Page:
Russia-Kazakh Drama 'Ayka' Wins Grand Prix at Tokyo Filmex
Sergey Dvortsevoy's film competed for the Palme D'Or and won best actress for Samal Yeslyamova at Cannes.
Ayka by Sergey Dvortsevoy won the grand prix at Tokyo Filmex, which wrapped Sunday after seeing a 26 percent jump in attendances over last year.
The Russia-Kazakhstan drama follows a Kyrgyz woman who abandons her newborn at a hospital and moves to Moscow to make money to repay a debt. The film was in competition for the Palme D'Or at Cannes this year and won best actress there for Samal Yeslyamova. Ayka is this year's Kazakh entry for foreign language Oscar.
Tibet-China film Jinpa by Pema Tseden, which won best screenplay in the Horizons section at Venice, won the special jury prize.
Showing films that had screened at major European festivals helped to build a buzz around Filmex this year, according to festival director Shozo Ichiyama. The 45 screenings at the fest attracted more than 13,500 attendees this year, up 26 percent on 2017.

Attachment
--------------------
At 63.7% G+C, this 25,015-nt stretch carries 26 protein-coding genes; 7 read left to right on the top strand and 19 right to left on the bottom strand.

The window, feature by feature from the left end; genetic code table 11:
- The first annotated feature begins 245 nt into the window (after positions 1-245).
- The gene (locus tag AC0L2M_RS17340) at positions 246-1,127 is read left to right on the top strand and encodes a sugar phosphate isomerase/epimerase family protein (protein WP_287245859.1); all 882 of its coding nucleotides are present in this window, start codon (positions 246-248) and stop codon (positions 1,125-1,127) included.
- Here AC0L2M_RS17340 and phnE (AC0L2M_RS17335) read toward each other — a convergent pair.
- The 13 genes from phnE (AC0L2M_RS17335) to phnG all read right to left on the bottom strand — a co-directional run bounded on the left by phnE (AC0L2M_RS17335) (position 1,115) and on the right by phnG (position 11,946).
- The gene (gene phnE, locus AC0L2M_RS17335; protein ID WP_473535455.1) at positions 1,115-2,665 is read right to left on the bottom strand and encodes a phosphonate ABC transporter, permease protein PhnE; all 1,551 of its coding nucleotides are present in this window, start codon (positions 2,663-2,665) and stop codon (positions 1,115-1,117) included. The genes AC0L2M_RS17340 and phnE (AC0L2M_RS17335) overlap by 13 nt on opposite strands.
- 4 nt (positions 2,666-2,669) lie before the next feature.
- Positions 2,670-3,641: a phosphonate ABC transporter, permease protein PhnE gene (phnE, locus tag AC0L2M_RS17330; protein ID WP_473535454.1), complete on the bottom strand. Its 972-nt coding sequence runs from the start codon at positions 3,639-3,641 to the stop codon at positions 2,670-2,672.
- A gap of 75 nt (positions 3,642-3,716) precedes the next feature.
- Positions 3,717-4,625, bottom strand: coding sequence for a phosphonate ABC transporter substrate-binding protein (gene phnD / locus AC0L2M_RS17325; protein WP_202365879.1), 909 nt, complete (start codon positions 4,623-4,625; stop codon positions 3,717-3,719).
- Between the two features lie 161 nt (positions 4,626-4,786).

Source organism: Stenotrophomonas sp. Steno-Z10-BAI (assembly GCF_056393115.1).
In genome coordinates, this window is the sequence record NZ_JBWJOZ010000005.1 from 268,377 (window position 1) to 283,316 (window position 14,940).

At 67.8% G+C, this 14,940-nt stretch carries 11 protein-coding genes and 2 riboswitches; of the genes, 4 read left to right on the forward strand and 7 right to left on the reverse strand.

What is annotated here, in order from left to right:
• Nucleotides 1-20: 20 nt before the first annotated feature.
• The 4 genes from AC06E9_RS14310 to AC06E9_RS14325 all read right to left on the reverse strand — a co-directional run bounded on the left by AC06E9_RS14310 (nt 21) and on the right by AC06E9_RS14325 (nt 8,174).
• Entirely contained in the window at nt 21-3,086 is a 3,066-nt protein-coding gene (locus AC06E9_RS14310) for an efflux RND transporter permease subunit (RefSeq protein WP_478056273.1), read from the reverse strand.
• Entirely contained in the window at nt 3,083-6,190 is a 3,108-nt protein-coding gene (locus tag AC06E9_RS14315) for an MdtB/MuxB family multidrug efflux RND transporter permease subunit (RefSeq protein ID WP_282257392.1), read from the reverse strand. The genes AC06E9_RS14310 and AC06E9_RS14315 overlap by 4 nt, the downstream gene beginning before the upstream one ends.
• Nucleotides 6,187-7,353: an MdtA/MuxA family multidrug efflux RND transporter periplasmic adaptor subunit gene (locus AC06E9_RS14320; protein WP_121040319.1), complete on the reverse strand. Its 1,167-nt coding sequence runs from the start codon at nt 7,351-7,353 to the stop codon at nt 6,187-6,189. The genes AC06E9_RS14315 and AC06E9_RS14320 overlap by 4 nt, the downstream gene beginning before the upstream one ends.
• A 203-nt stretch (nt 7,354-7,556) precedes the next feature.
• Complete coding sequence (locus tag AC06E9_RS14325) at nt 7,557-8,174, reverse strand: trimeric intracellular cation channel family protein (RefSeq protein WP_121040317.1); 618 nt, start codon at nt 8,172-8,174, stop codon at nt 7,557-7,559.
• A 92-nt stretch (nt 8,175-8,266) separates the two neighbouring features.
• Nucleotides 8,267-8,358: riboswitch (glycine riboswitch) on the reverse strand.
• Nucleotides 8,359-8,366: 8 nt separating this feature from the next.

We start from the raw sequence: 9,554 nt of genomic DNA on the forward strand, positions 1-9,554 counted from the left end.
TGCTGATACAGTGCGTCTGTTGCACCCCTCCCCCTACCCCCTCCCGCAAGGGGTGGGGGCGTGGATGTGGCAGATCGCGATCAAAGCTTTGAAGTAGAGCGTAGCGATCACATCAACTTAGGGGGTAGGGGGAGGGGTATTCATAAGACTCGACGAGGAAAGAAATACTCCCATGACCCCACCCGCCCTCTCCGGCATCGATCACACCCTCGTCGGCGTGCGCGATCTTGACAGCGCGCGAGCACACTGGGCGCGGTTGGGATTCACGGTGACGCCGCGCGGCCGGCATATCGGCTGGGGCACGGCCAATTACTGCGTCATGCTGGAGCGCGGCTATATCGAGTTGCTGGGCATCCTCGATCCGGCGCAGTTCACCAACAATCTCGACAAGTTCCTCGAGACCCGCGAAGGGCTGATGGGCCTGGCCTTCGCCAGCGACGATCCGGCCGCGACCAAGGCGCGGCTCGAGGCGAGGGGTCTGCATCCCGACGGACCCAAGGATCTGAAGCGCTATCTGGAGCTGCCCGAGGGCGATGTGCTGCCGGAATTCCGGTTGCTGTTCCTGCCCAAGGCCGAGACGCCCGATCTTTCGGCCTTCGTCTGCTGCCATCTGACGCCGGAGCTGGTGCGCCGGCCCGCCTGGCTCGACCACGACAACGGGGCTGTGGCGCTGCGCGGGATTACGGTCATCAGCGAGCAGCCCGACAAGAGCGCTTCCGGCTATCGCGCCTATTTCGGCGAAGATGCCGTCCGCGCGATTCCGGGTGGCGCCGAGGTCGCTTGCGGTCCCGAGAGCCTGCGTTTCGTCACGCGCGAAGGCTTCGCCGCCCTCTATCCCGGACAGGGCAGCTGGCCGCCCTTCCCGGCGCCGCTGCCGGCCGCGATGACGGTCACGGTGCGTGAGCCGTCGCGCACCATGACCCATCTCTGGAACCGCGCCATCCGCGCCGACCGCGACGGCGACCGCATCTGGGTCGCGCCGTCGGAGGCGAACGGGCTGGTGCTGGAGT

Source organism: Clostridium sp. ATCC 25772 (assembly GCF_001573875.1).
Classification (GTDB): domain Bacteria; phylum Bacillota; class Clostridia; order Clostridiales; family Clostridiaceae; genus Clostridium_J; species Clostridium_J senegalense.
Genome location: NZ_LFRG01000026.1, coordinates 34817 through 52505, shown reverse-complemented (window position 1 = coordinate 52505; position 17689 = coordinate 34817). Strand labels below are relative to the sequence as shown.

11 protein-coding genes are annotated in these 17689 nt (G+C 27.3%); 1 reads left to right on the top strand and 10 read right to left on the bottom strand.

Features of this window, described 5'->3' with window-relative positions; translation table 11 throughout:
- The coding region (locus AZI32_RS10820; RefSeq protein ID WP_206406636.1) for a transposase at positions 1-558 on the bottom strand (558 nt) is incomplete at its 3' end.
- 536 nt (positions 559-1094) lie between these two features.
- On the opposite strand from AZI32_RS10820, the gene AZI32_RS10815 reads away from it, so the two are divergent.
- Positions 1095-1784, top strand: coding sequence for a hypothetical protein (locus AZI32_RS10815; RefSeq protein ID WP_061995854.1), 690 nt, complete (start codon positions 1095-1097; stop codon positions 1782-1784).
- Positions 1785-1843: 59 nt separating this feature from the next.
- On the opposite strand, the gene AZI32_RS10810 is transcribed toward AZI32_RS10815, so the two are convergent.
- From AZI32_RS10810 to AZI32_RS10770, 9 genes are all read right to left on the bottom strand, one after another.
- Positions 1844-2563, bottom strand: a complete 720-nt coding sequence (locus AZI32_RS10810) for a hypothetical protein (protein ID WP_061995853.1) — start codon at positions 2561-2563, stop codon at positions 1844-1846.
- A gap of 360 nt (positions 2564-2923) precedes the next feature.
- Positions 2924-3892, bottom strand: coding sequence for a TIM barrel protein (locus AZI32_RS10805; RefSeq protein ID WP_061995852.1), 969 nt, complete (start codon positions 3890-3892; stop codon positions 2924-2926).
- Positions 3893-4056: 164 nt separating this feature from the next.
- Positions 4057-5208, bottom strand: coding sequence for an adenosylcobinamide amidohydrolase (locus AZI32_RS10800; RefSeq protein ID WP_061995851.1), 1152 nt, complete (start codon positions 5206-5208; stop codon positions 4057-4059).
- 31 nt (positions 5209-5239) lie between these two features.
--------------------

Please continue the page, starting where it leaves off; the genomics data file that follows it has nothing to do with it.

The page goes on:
His Lost Name by local director Nanako Hirose, a protege of Palme D'Or winner Hirokazu Kore-eda, won a special mention from the jury, calling it, "a perfectly written and executed family drama."
Complicity by Kei Chikaura, a China-Japan co-production about a Chinese immigrant working illegally at a soba noodle restaurant, won the audience award.
The future of the festival had been in doubt after founder and organizer Office Kitano pulled out due to Takeshi Kitano's leaving the company. However, the Kinoshita Group, a real estate company that also has interests in elderly care facilities, furniture retailing, cosmetics and entertainment, stepped in to manage the event. Kinoshita Group is a longtime sponsor of Tokyo International Film Festival.
Subsidiary Kino Films has been stepping up its acquisition and production activities recently and is set to open new art house-focused theaters in Tokyo next year. Kino Films will distribute Ralph Fiennes' The White Crow, which competed at TIFF this year, in Japan in 2019.